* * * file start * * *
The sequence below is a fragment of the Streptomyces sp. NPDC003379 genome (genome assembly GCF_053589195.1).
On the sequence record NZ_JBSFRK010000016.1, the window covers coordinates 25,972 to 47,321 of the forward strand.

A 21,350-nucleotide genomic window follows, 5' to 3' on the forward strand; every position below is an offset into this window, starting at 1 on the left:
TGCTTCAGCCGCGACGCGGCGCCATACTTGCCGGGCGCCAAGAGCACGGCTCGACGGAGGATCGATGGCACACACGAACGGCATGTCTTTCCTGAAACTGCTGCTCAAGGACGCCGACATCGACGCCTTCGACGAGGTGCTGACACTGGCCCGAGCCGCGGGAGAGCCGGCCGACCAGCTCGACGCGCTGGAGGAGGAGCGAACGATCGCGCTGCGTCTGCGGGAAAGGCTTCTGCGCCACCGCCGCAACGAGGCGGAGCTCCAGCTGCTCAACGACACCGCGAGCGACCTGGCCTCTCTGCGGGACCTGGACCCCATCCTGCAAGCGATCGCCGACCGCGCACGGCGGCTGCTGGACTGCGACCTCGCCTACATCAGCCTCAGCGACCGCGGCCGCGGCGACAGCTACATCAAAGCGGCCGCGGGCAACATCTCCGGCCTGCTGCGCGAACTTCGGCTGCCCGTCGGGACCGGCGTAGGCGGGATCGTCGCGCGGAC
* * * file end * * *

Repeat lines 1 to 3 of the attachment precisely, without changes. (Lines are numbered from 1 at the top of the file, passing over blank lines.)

The sequence below is a fragment of the Streptomyces sp. NPDC003379 genome (genome assembly GCF_053589195.1).
On the sequence record NZ_JBSFRK010000016.1, the window covers coordinates 25,972 to 47,321 of the forward strand.

A 21,350-nucleotide genomic window follows, 5' to 3' on the forward strand; every position below is an offset into this window, starting at 1 on the left: